Running was very much part of his DNA for many years, with him enjoying initial success at Oxford University before going on to complete 29 London Marathons.

John William Bryant was a West Countryman brought up in the Somerset village of Haselbury Plucknett along with younger brother Nigel ,where parents Jim and Mollie ran the Swan Inn.

His talent for running was first noted after his grandmother encouraged him to run after the bus to catch it before it left the village.

From Sexey’s School in Bruton he attained a place at Oxford University, where at Queen’s College he initially studied law before switching to English.

By now running seriously, he captained the cross country team, leading it to a win in the annual Varsity match against Cambridge, represented the athletics team at steeplechase in the annual Varsity match at the White City for which he was awarded a “Blue” and was selected for British Universities on the track. Captain of the athletics team at the same time was Jeffrey Archer, who became a lifelong friend and with whom he ran the London Marathon in 2004.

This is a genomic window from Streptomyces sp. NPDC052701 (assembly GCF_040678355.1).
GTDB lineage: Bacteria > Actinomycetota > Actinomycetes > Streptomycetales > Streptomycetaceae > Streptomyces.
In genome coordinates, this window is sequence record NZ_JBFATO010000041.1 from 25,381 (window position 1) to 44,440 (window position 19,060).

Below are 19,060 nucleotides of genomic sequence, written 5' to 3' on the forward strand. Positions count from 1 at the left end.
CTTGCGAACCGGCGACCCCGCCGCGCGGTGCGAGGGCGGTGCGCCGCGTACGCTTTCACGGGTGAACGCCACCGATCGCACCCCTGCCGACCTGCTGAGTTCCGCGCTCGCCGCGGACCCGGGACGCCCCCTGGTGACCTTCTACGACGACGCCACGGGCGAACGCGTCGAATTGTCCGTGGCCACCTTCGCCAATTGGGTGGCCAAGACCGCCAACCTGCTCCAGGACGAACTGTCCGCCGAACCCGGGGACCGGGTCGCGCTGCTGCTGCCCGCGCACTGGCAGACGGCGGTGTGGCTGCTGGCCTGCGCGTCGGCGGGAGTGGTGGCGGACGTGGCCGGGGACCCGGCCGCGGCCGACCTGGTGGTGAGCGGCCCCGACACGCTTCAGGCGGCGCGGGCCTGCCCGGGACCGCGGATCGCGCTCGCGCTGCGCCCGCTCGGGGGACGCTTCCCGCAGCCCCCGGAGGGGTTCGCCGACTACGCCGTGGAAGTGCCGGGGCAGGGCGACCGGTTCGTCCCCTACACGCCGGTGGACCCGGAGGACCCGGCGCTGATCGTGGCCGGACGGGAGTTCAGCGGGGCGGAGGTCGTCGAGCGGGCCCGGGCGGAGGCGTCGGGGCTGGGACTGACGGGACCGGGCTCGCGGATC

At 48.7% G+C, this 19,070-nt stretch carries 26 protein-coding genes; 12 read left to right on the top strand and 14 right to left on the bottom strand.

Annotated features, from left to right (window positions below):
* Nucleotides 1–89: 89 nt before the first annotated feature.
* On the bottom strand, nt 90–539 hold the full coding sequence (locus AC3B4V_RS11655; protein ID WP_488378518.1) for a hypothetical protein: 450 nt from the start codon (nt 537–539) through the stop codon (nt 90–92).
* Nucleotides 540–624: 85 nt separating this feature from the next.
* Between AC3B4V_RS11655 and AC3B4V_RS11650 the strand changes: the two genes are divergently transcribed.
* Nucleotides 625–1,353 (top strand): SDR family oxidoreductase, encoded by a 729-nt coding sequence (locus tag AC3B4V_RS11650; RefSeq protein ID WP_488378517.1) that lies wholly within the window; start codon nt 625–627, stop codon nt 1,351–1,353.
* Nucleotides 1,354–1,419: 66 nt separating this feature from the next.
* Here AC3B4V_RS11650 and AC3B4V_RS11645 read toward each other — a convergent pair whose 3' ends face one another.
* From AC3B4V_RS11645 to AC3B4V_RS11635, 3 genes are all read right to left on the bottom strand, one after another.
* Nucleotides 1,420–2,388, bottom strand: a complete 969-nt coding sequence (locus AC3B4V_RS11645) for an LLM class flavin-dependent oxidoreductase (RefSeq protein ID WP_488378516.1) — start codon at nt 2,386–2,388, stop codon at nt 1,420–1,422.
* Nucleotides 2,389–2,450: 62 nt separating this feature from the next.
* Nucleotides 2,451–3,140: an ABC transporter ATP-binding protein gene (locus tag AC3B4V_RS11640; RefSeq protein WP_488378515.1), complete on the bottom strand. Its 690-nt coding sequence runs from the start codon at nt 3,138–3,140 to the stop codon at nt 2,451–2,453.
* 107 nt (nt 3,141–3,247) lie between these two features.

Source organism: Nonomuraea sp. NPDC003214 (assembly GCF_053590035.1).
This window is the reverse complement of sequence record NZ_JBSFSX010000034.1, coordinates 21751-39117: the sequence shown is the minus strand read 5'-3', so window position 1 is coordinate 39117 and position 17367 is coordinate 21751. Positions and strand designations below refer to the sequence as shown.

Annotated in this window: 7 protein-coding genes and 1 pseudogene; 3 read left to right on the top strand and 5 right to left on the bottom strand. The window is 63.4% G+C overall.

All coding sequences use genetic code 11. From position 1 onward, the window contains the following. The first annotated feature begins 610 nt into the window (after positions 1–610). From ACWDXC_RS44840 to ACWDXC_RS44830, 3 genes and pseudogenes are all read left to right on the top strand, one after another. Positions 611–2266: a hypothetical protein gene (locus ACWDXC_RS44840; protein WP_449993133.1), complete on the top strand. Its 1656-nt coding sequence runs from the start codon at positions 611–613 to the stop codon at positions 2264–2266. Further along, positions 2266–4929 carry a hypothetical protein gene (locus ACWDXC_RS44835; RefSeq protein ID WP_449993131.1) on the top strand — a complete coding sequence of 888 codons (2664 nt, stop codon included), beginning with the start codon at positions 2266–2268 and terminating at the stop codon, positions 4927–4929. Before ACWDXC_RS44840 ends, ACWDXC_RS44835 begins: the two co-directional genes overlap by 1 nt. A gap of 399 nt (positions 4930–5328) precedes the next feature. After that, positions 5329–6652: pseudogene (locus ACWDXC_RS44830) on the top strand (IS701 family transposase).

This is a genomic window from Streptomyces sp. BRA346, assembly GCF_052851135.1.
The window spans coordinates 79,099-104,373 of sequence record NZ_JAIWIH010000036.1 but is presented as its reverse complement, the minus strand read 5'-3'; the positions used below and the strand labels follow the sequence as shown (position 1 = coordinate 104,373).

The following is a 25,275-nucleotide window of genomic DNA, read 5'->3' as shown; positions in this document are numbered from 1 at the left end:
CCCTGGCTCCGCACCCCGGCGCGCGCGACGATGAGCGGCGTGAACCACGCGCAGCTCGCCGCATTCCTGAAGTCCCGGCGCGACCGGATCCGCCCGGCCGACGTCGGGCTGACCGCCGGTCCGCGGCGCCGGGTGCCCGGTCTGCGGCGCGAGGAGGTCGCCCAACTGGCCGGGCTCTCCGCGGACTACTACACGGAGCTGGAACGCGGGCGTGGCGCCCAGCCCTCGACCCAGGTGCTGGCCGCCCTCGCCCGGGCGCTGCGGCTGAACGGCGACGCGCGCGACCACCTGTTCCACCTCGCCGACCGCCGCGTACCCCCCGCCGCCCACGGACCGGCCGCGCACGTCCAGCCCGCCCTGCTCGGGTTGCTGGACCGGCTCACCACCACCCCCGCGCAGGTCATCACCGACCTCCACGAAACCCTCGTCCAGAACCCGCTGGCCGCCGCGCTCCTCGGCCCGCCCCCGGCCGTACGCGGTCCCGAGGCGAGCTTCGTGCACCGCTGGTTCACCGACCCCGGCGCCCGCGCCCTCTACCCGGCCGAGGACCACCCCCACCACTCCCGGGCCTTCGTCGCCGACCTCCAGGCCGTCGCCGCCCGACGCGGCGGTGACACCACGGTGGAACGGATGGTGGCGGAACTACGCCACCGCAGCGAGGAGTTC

After graduating he joined one of the world’s oldest cross country clubs, Thames Hare and Hounds, to whom he gave over 50 years’ sterling service, becoming captain in the 1970s and President in 2010. A member of their team which achieved 2nd place in the Southern Cross Country Championships in 1975, he was one of their foremost runners of that period.